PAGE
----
Renowned country musician Toby Keith’s latest album 35 MPH Town is a curious collection of songs which sees Keith lurch from jukebox ballad to requisite up-tempo rocker. At times, the songs seem overproduced – party anthems Good Gets Here or 10 Foot Pole feature ostentatious horn sections which, although interesting explorations of the modern country genre and its limits, feel entirely unnecessary. Conversely, the album’s opener Drunk Americans feels lazily produced and somewhat hokey in its approach to subject matter, with Keith offering a musical bear-hug to every American over the claim that alcohol can solve any bad blood. Ultimately, what tries to be a rousing drinking anthem falls a little bit flat and feels a little bit forced.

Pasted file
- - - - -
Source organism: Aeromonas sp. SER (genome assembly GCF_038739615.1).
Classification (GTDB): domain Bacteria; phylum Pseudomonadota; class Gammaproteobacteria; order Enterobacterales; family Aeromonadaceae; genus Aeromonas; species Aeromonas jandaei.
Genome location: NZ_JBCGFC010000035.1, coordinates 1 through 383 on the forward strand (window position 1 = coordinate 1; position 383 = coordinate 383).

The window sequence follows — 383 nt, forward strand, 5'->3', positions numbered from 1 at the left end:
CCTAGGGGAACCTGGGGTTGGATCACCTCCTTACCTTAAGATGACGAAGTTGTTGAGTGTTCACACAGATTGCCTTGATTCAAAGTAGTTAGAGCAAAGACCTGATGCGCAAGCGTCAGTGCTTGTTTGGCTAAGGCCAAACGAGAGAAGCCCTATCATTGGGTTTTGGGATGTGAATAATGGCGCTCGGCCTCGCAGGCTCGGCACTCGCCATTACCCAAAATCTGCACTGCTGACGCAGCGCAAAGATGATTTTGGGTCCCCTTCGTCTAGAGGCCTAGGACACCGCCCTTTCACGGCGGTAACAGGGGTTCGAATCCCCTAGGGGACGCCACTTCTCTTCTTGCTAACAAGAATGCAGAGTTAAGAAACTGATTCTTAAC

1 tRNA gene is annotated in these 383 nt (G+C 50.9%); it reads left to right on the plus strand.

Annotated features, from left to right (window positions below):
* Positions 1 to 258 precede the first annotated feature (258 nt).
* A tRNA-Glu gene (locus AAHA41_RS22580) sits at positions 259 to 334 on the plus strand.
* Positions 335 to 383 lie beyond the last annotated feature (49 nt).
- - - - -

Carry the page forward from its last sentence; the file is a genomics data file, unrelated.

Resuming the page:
The oddest musical moment comes in the form of Rum Is The Reason, a calypso-style ditty which overlays Caribbean steel drums with traditional country guitars while Keith laments that “rum is the reason why pirates never ruled the world”. This is immediately followed by the downtempo ballad What She Left, a jarring transition which discredits an otherwise well-written tune about losing love.
Country cliches abound throughout the album, from the booze-soaked lyrics to the repeated subject matter of heartbreak and joyfully excessive use of slide pedal on Keith’s guitar. Which is not to say the album is in and of itself a cliche, but that it simply doesn’t bring anything new to the table, which is sad considering the vitality of Keith’s earlier work.
Although it doesn’t exactly break any new ground, 35 MPH Town is still a round collection of solid, cater-to-the-masses modern country. There’s not exactly anything to praise, but then again there’s nothing to heavily criticise, either.